After experiencing 8.8% growth in 2006, the Costa Rican economy settled down to an estimated 7.3% in 2007. Compared with its Central American neighbors, Costa Rica has achieved a high standard of living, with a per capita income of about U.S. $5,800, and an unemployment rate of 4.6%. Consumer price inflation is high but relatively constant at about a 10% annual rate in the last decade. Both the central government and the overall public sector ran fiscal surpluses in 2007.
Implementing CAFTA-DR, passing fiscal reform, pursuing responsible monetary policy, and creating an effective concessions process are the biggest challenges for the country's economic policymakers. Costa Rica ranks 115th out of 175 countries in the World Bank's Doing Business Index. This hampers the flow of investment and resources badly needed to repair and rebuild the country's deteriorated public infrastructure.
Costa Rica's major economic resources are its fertile land and frequent rainfall, its well-educated population, and its location in the Central American isthmus, which provides easy access to North and South American markets and direct ocean access to the European and Asian Continents. One-fourth of Costa Rica's land is dedicated to national forests, often adjoining picturesque beaches, which has made the country a popular destination for affluent retirees and eco-tourists despite increasing crime.
Costa Rica used to be known principally as a producer of bananas and coffee, but pineapples have surpassed coffee as the number two agricultural export. In recent years, Costa Rica has successfully attracted important investments by such companies as Intel Corporation, which employs nearly 2,000 people at its $300 million microprocessor plant; Proctor and Gamble, which employs about 1,200 people in its administrative center for the Western Hemisphere; and Hospira and Baxter Healthcare from the health care products industry. Manufacturing and industry's contribution to GDP overtook agriculture over the course of the 1990s, led by foreign investment in Costa Rica's free trade zone. Well over half of that investment has come from the United States. Dole and Chiquita have a large presence in the banana and pineapple industries. Two-way trade between the U.S. and Costa Rica exceeded $8 billion in 2007.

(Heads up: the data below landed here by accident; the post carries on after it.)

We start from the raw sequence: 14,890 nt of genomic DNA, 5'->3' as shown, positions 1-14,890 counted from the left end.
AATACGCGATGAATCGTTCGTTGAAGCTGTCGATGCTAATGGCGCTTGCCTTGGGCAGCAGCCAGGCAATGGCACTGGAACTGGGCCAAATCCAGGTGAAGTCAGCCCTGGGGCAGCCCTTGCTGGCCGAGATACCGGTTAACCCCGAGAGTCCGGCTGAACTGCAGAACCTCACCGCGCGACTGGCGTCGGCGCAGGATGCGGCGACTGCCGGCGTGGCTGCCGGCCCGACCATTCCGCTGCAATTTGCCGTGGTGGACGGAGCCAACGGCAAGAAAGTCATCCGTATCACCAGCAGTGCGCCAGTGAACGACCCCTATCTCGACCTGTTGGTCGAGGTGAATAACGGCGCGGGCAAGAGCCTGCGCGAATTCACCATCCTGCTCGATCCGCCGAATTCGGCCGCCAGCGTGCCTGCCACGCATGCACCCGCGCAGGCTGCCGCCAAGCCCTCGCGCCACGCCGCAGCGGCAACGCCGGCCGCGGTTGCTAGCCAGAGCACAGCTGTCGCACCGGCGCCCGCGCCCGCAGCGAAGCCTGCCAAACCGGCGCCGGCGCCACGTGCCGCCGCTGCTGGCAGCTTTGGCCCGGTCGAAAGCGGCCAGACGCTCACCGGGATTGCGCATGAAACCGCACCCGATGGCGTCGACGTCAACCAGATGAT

Costa Rica has oil deposits off its Atlantic Coast, but the Pacheco administration (2002-2006) decided not to develop the deposits for environmental reasons. The country's mountainous terrain and abundant rainfall have permitted the construction of a dozen hydroelectric power plants, making it largely self-sufficient in electricity, but it is completely reliant on imports for liquid fuels. Costa Rica has the potential to become a major electricity exporter if plans for new generating plants and a regional distribution grid are realized. Its mild climate and trade winds make neither heating nor cooling necessary, particularly in the highland cities and towns where some 90% of the population lives.
Costa Rica's public infrastructure has suffered from a lack of maintenance and new investment. Most parts of the country are accessible through an extensive road system of more than 30,000 kilometers, although much of the system has fallen into disrepair. Contamination in rivers, beaches, and aquifers is a matter of rising concern. Just 3.5% of the country's sewage is managed in sewage treatment facilities and the Water and Sewage Institute (AyA) estimates that perhaps 50% of septic systems function. In 2007, Costa Rica experienced nationwide blackouts resulting from a severe dry season (which limited hydroelectric resources) and the state electricity monopoly's inadequate investment in maintenance and capacity increases.
Costa Rica has sought to widen its economic and trade ties within and outside the region. Costa Rica signed a bilateral trade agreement with Mexico in 1994, which was later amended to cover a wider range of products. Costa Rica joined other Central American countries, and the Dominican Republic, in establishing a Trade and Investment Council with the United States in March 1998. Costa Rica has signed trade agreements with Canada, Chile, the Dominican Republic, Mexico, Panama, and several Caribbean Community countries. It began negotiating a regional Central American-EU trade agreement in October 2007. Costa Rica was an active participant in the negotiation of the hemispheric Free Trade Area of the Americas and is active in the Cairns Group, which is pursuing global agricultural trade liberalization within the World Trade Organization.
Information by U.S. Department of State
Costa Rica Gallery
There are 30 pictures in our Costa Rica gallery. Click the thumbnail to enter.